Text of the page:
As we take a closer look at the movies of Pride and Prejudice and begin our discussion of the characters, let’s start with Mary and Kitty Bennet. They are the middle girls, for the line-up is: Jane, Elizabeth, Mary, Kitty (aka Catherine), and Lydia.
Mary is described in the book as “being the only plain one in the family”, having “neither genius nor taste, and though vanity had given her application, it had given her likewise a pedantic air and conceited manner” -- chapter six. She is an accomplished pianist, the one who usually plays for the small family get-togethers, but at Bingley’s Netherfield ball, when Mary tries to sing for the crowd, her “powers were by no means fitted for such a display; her voice was weak, and her manner affected” -- chapter eighteen. But it is also Mary who explains this to us: “Vanity and pride are different things, though the words are often used synonymously. A person may be proud without being vain. Pride relates more to our opinion of ourselves, vanity to what we would have others think of us.” -- chapter five.
We are given even less information about Kitty, other than that she follows Lydia in whatever she does, even though Kitty is two years older. Most middle children will testify to being easily overlooked, and since with P&P we have proof of that happening for centuries, the habit is probably too entrenched now for it ever to change! One might wonder if Jane Austen purposely had the two middle children be obscure, or was it nature at work, beyond her control.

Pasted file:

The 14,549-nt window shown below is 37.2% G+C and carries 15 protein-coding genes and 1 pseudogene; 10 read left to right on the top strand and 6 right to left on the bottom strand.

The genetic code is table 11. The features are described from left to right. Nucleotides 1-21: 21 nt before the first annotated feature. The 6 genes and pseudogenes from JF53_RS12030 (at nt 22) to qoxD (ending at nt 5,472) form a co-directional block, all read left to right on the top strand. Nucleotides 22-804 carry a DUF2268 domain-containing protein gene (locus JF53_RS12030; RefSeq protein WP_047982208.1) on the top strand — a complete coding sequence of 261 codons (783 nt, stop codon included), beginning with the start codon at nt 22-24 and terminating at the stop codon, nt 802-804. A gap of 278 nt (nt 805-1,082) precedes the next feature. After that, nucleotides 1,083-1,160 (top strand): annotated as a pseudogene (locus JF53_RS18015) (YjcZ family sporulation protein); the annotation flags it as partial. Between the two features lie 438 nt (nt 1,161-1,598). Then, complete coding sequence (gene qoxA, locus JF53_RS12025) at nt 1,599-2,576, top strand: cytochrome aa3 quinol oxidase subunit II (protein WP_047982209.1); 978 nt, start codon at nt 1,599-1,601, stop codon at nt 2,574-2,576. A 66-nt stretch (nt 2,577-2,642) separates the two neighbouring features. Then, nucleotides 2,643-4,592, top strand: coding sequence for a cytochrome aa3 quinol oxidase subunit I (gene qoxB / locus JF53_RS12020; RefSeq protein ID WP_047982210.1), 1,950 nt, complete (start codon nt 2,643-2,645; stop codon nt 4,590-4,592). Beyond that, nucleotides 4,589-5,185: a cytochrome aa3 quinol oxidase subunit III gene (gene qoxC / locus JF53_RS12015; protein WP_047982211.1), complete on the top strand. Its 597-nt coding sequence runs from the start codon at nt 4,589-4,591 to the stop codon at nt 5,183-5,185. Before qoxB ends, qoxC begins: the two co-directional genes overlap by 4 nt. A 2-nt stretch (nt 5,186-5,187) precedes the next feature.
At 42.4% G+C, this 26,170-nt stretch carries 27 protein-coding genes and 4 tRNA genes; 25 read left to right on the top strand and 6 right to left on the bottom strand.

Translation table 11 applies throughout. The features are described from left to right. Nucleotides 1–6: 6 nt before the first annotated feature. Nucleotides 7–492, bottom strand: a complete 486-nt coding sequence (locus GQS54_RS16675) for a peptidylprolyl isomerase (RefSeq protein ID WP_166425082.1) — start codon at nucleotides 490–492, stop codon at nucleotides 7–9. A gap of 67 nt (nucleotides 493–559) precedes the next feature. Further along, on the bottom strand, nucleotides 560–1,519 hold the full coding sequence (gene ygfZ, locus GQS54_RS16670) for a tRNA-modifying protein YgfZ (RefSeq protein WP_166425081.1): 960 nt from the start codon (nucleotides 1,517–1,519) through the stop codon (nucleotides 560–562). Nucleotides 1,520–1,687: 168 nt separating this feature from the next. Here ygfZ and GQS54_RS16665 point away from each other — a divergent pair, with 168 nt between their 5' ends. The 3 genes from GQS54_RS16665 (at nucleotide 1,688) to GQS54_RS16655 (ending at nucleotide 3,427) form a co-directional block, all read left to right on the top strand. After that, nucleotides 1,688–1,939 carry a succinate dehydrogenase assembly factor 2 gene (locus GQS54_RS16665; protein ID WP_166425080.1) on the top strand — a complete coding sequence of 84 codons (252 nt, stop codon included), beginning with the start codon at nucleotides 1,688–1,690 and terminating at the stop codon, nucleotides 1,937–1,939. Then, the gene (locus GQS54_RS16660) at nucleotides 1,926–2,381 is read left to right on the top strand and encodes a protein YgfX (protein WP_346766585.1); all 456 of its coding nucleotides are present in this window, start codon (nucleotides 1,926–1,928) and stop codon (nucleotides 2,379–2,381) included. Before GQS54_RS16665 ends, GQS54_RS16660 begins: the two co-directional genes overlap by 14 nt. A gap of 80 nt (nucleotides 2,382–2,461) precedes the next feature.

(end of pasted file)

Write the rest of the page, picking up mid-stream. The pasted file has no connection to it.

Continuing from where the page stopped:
Therefore, naming a favorite Kitty is just about pointless since there is so little about her, except her ‘timing her coughs ill’ and that she received some information from Lydia when she was away at Brighton. Most of the movies honor this ‘let’s overlook the middle child’ and Kitty is almost a non-entity, so I will say the Kitty (played by comparatively young Polly Lucinda Maberly) in the 1995 BBC version is my favorite, because we at least see more of her in it than in the others. The P&P version with Elizabeth Garvie may also give more air time to her, but the girl that comes to mind readily when I think of Kitty is this one.
Mary, on the other hand, has more of a character to be developed and scenes to be in. Even though the portrayal in the version with Colin Firth is perhaps more like what the book describes, I like the Mary (played by Marsha Hunt) in the 1940 version with Greer Garson & Laurence Olivier, and the one (played by Tessa Peake-Jones) in the 1980 BBC version with Elizabeth Garvie. Playing the part less seriously and more lighthearted seems to be a better fit in the transition from page to screen. As an example, I would cite the scene in the 1940 version when at Netherfield she is playing the piano and singing off-key. You still feel the same sense of embarrassment in that older version, but it just comes across better than the more serious portrayal of the 1995 one. And besides, though she is plain, in both of these there is still a hint of that Bennet beauty, which seems only natural.
One other minor character worth mentioning:
Pics of Mary Bennet: 1940, 1980, 1995, 2005
Pics of Kitty Bennet: 1940, 1980, 1995, 2005
Mrs. Reynolds, second from the left: 1995 version